Lucid Culture

JAZZ, CLASSICAL MUSIC AND THE ARTS IN NEW YORK CITY

NYC’s Best Jazz Show Last Night Was at Barbes

The best jazz show in New York last night wasn’t at the Vanguard, or Lincoln Center, or the Blue Note: it was out in Park Slope at little Barbes. To say that it was fortuitous for those who crowded into the back room to see Terry Dame’s Monkey on a Rail is a bit of an understatement. In addition to leading the ridiculously psychedelic homemade-instrument collective Electric Junkyard Gamelan, Dame plays tenor sax in this all-female sextet. This was an all-star lineup: Jessica Lurie and Tina Richerson from the Tiptons Saxophone Quartet on alto and baritone, respectively, plus eclectic five-string bass guitarist Mary Feaster, Pam Fleming (of Fearless Dreamer, Hazmat Modine and the Ayn Sof Orchestra) on trumpet plus Dame’s drummer cohort Lee Frisari from the gamelan band. The group recorded an album sometime in the early zeros – 2002 maybe? – and since then have played about two shows, this being one of them. Which might explain the unselfconscious energy and joy that drove the set.

Dame’s compositions for this group proved just as playfully witty and packed with surprise as her gamelan pieces. They opened with a drolly expansive, trad yet funky number with the tongue-in-cheek title I, Frank Sinatra – the only thing missing was a crime movie motif. That idea they took care of – sort of – with the next one, Watching Margaret, which as Dame explained took its inspiration from observing her dog at the run in the park. But it’s a stalker theme – those dogs sure keep an eye on each other! Feaster’s bass held to a hypnotic groove as Lurie added wary, bop-tinged flourishes. Roscoe Cairo, with its tightly catchy klezmer clusters gave the the rhythm section a workout. Then the slinkiness returned with Miss E. Grooves, moving from sultry to soaring. Stupid Things Lovers Say was full of unexpected twists and turns, and a launching pad for one of Richerson’s long, mysterious, almost imperceptibly crescendoing solos: she made it absolutely impossible to figure out where it was going to end up, in the process driving the tension almost to breaking point.

Feaster had a feast with Tragic Italian Love Machine (don’t you love these titles?), its sexy/sinister solo intro and low-register countermelodies. They closed with their eponymous anthem, another funky, shapeshifting mini-suite, Dame smartly handing the closing solo to Fleming who rather than going for the obvious crescendo, restrained herself to a triumphant majesty while Frisari slammed her hi-hat as if she was trying to shatter it. Let’s hope this underexposed unit gets together for another show in less time than it took for this one to happen.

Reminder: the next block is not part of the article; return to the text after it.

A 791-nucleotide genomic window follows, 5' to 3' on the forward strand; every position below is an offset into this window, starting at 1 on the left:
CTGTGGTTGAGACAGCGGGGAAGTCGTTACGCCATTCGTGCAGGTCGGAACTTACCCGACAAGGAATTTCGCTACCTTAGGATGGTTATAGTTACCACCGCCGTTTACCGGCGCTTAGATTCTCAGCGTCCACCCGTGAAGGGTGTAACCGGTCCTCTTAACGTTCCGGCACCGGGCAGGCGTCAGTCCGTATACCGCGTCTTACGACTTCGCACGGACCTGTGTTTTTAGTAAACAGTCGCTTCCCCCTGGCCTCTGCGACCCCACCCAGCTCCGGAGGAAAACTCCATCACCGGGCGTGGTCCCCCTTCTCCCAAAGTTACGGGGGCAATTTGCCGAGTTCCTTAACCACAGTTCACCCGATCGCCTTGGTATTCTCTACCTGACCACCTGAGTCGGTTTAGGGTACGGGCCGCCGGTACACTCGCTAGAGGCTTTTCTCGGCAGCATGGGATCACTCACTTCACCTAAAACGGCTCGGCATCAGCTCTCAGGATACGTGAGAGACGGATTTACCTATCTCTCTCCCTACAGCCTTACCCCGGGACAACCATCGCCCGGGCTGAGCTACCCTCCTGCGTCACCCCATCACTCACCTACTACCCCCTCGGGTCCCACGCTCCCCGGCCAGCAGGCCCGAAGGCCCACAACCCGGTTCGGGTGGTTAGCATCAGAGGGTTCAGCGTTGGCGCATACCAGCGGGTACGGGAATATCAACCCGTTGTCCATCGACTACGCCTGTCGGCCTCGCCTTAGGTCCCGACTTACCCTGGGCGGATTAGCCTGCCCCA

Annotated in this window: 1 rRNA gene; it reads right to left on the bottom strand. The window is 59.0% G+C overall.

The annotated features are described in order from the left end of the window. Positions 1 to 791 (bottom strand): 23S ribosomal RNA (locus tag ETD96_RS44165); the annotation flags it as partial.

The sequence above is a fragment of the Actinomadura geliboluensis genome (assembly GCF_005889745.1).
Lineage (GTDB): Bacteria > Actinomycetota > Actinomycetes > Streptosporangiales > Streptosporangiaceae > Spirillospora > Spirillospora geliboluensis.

Advertisements

December 18, 2010 Posted by | concert, jazz, Live Events, Music, music, concert, New York City, review, Reviews | , , , , , , , , , , , , , , , , , , , , , , , , , , | Leave a comment

The Hottest New Big Band in NYC

The Ayn Sof Orchestra and Bigger Band are the most exciting new development in big band jazz in New York. To call them the “Jewish big band” is to say that they play large ensemble jazz works liberally sprinkled with themes and motifs from Jewish music. Some of the compositions are jazz arrangements of folk songs; their originals, contributed by several members of the ensemble, draw sometimes deeply, sometimes loosely on klezmer or Middle Eastern melodies. The group, a mix of some of the most highly sought-after jazz talents in the city, has been playing together for about a year, with a monthly residency at bandleader/tenor sax player Greg Wall’s Sixth Street Synagogue. Monday night’s sold-out show at the Cell Theatre in the West Village was a revelation.

They opened with a lush, sweeping, bracingly layered number by former Lou Reed tenor player Marty Fogel, a showcase for a slinky, klezmer-tinged solo from trumpeter Frank London and a bit later a no-nonsense one from trombonist Reut Regev. A composition by guitarist Eyal Maoz was a characteristically surfy sprint, complete with his own joyously showy, increasingly unhinged solo and some effect-laden, shuffling B3 organ groove work from Uri Sharlin (who’d switched from piano, and would later move to accordion). Wall sardonically announced that someone in the crowd had promised their grandmother some klezmer, so they blasted through a towering, majestic Fogel arrangement of the traditional Kiever Bulgar dance, more jazz than klezmer, with long, expressive trombone and accordion solos and a tricky false ending. A tune by alto player Paul Shapiro worked a bouncy soul organ groove that took on a latin vibe as it motored along. Another Fogel original introduced the night’s most darkly bracing tonalities, a 6/4 stomp featuring a blazing Balkan solo by trumpeter Jordan Hirsch; trumpeter Pam Fleming’s Intrigue in the Night Market was downright sexy, her own slyly cosmopolitan solo growing more rootless, the band restlessly and suspensefully rising to a big crescendo out of it.

The second half of the concert began with jazz poetry on Talmudic themes, Wall or London offering energetic accompaniment for a series of animated spoken-word interludes, sometimes playing in tandem. The whole band joined in as they went along; some were wryly humorous, but ultimately they preached to the choir, if as heatedly as that hardcore punk band who celebrate the virtues of learning Torah. The band eventually wound up the show on a blissfully carnivalesque note with a humor-laden latin soul groove featuring an uninhibitedly buffoonish Maoz solo, a similarly amusing, blippy one from Sharlin on organ and a typical monster crescendo from London, who’d been doing them all night whenever the moment appeared. Watch this space for upcoming live dates.

September 29, 2010 Posted by | concert, jazz, Live Events, Music, music, concert, New York City, review, Reviews | , , , , , , , , , , , , , , , , , , , , , , , , , , , , , , , , , , , , | 1 Comment